Chinese and Indian troops had a standoff this week inside a disputed border area in the Himalayas, Niharika Mandhanareportsfor The Wall Street Journal. The confrontation, which took place in Kahsmir’sLadakh region, comes at the same time as a summit between Chinese president Xi Jinping and Indian Prime Minister Narendra Modi.
The current standoff was sparked when Indian troops confronted Chinese soldiers who were constructing a road in disputed territory that India claims as its own. There was no fire exchanged, but the incident was yet another example of China pushing its territorial confrontations with its neighbours as far as possible without reaching a violent breaking-point.
China and India share the world’s longest disputed border, along which China has mounted occasional incursions in an effort to achieve a strategic advantage in the area.
These border transgressions by China are part of a slow-rolling strategy that Brahma Chellaney, a professor of strategic studies at the Center of Policy Research in New Delhi, describes as “salami slicing” in The Japan Times.
China slowly infiltrates and takes control of a disputed border by a series of small maneuvers, a policy of limited steady steps to take and hold territory. This limits “the options of the targeted countries by confounding their deterrence plans and making it difficult for them to devise proportionate or effective counteractions,” Brahma writes.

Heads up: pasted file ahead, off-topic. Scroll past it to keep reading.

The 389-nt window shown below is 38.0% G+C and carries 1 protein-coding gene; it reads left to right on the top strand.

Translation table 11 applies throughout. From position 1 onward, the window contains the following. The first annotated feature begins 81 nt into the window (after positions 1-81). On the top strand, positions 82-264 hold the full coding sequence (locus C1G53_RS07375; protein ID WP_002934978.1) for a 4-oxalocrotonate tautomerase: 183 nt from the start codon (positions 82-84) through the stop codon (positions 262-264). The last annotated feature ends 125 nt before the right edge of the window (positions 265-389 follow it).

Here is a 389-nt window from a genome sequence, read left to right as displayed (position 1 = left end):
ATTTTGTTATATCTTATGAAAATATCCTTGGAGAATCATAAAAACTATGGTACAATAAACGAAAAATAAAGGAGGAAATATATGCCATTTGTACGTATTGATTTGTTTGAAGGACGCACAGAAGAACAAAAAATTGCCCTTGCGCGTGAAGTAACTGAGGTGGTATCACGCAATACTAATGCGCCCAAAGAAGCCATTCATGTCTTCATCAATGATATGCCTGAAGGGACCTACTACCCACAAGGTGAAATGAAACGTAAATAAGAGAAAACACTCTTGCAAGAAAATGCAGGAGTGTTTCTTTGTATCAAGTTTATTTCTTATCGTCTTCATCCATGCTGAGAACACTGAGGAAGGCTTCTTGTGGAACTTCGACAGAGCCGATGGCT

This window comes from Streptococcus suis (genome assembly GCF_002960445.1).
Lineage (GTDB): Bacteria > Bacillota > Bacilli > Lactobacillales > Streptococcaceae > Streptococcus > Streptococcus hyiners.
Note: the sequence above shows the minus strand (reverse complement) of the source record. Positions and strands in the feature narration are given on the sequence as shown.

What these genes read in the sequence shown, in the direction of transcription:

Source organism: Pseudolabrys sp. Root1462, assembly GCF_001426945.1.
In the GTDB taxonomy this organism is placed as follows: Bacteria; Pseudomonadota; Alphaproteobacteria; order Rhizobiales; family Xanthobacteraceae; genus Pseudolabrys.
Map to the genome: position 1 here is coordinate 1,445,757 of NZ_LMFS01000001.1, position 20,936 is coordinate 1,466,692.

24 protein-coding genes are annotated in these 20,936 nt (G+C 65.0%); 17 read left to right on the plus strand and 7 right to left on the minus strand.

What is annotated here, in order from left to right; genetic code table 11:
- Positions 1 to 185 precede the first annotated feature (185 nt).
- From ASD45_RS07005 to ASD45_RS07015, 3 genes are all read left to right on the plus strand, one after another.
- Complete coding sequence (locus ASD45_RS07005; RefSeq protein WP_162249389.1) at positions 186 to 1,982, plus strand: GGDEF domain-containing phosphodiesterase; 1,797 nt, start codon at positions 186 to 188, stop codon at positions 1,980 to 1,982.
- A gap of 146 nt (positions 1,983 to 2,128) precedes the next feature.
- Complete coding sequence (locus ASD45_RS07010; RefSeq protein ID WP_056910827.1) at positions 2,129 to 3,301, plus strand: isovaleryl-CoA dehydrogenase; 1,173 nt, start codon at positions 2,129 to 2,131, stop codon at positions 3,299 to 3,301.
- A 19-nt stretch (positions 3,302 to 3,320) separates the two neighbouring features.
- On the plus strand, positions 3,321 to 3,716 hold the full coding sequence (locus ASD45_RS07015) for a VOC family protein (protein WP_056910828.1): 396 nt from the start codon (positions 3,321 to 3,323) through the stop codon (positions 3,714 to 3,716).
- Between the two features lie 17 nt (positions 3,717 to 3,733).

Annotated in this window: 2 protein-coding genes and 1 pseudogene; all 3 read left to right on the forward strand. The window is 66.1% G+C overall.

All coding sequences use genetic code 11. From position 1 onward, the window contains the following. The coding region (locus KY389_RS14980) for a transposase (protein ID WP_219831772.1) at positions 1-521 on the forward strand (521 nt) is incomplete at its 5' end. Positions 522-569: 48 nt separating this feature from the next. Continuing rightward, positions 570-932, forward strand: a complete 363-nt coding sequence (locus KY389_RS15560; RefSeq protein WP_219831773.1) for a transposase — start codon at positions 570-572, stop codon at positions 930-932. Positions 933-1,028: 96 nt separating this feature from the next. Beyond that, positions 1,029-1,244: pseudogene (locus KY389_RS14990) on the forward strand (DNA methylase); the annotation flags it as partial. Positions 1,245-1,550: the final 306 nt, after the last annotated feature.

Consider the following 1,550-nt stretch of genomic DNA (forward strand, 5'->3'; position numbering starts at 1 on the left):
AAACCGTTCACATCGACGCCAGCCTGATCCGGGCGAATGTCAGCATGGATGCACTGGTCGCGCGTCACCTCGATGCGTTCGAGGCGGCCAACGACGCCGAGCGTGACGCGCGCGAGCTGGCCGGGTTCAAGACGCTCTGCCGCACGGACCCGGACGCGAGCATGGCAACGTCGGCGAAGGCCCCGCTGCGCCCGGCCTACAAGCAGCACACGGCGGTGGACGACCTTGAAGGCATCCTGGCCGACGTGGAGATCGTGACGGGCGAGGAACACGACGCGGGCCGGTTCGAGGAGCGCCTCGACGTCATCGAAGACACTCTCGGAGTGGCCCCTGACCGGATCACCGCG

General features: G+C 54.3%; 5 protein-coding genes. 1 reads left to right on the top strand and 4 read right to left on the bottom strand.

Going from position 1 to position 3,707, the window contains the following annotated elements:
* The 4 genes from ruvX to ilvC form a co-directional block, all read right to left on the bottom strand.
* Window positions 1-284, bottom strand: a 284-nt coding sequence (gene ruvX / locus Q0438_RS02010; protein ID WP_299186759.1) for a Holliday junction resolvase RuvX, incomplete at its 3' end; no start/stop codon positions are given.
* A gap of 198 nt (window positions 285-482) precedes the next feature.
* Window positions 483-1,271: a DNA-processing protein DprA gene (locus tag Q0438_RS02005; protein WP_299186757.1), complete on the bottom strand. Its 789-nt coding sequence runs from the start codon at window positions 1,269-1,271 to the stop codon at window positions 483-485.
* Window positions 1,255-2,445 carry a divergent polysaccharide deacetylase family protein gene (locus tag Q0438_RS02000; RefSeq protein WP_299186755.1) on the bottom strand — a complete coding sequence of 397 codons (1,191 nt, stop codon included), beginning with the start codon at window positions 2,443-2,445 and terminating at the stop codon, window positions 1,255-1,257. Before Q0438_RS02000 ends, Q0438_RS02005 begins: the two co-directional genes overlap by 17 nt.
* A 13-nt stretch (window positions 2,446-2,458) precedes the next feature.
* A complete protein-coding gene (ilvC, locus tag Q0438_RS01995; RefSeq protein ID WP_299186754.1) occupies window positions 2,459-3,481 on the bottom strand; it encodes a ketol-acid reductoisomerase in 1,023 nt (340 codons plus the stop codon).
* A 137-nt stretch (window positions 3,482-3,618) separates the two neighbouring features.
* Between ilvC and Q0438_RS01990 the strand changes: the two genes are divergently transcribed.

This slow, steady eating away at borders grants China a strategic advantage. No single action is cause enough for war. And by maintaining the strategic initiative, China can slowly push its borders further and further into disputed territory while maintaining a measure of deniability.
According to Srikanth Kondapalli, a professor at Jawaharlal Nehru University who spoke to The Wall Street Journal, the strategy works. Five years ago, the site where Chinese troops were building the disputed road was squarely considered to be in Indian territory.
Despite efforts at boosting economic ties between China and India — like this week’s high-level summit — the two nations remain deeply suspicious of each other. The countries fought a border war in 1962, and India and China are the world’s leading weapons importers. And India has hosted Tibet’s government in exile since 1959.
Aside from the slow infiltration of Chinese troops in disputed Himalayan territory, India has also been unnerved by China’s growing development of military bases throughout the Indian Ocean.
China has invested in port installations that can support the country’s commercial and military activities in Pakistan, Bangladesh, Sri Lanka, and Myanmar. Indian General Deepak Kapoor, a former Chief of Staff of the Armed Forces, has referred to this project as China’s “string of pearls” surrounding India.
China also pursues its “salami slicing” strategy at sea, where it has slowly expanded its maritime claims within the South and East China seas. This push has led to a rapid increase of hostilities between China and its neighbours, including Japan, Vietnam, and the Philippines, with at least one Chinese military professor believing that maritime-related tensions could lead to World War III.
That might be a tad alarmist. But this week’s confrontation between the two nations’ armies occurred even as Indian and Chinese leaders were discussing the boosting of economic ties between the two nations. Even if their commercial relationship deepens, the world’s two most populous countries still have huge points of contention with each other.
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